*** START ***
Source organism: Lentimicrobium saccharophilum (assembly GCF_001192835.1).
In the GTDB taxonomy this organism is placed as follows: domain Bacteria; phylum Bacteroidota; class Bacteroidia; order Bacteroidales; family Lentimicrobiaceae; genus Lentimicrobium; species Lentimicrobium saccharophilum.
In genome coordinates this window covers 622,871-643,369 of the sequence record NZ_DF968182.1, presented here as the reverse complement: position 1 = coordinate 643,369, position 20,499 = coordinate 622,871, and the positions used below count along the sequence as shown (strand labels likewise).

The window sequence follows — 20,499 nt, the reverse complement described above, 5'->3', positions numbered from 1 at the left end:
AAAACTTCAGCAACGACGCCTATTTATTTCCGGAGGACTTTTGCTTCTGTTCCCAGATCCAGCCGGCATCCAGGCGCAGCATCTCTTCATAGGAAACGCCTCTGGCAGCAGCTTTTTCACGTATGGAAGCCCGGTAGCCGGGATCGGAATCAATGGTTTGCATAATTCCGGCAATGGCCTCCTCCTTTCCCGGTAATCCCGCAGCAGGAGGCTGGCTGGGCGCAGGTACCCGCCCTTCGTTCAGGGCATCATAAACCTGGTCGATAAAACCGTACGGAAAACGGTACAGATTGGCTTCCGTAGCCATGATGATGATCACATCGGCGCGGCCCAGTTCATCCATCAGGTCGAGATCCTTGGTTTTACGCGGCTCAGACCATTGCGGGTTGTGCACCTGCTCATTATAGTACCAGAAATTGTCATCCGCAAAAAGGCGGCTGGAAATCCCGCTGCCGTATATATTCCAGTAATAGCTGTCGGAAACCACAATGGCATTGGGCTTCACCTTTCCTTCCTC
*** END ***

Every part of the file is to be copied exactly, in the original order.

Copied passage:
Source organism: Lentimicrobium saccharophilum (assembly GCF_001192835.1).
In the GTDB taxonomy this organism is placed as follows: domain Bacteria; phylum Bacteroidota; class Bacteroidia; order Bacteroidales; family Lentimicrobiaceae; genus Lentimicrobium; species Lentimicrobium saccharophilum.
In genome coordinates this window covers 622,871-643,369 of the sequence record NZ_DF968182.1, presented here as the reverse complement: position 1 = coordinate 643,369, position 20,499 = coordinate 622,871, and the positions used below count along the sequence as shown (strand labels likewise).

The window sequence follows — 20,499 nt, the reverse complement described above, 5'->3', positions numbered from 1 at the left end:
AAAACTTCAGCAACGACGCCTATTTATTTCCGGAGGACTTTTGCTTCTGTTCCCAGATCCAGCCGGCATCCAGGCGCAGCATCTCTTCATAGGAAACGCCTCTGGCAGCAGCTTTTTCACGTATGGAAGCCCGGTAGCCGGGATCGGAATCAATGGTTTGCATAATTCCGGCAATGGCCTCCTCCTTTCCCGGTAATCCCGCAGCAGGAGGCTGGCTGGGCGCAGGTACCCGCCCTTCGTTCAGGGCATCATAAACCTGGTCGATAAAACCGTACGGAAAACGGTACAGATTGGCTTCCGTAGCCATGATGATGATCACATCGGCGCGGCCCAGTTCATCCATCAGGTCGAGATCCTTGGTTTTACGCGGCTCAGACCATTGCGGGTTGTGCACCTGCTCATTATAGTACCAGAAATTGTCATCCGCAAAAAGGCGGCTGGAAATCCCGCTGCCGTATATATTCCAGTAATAGCTGTCGGAAACCACAATGGCATTGGGCTTCACCTTTCCTTCCTC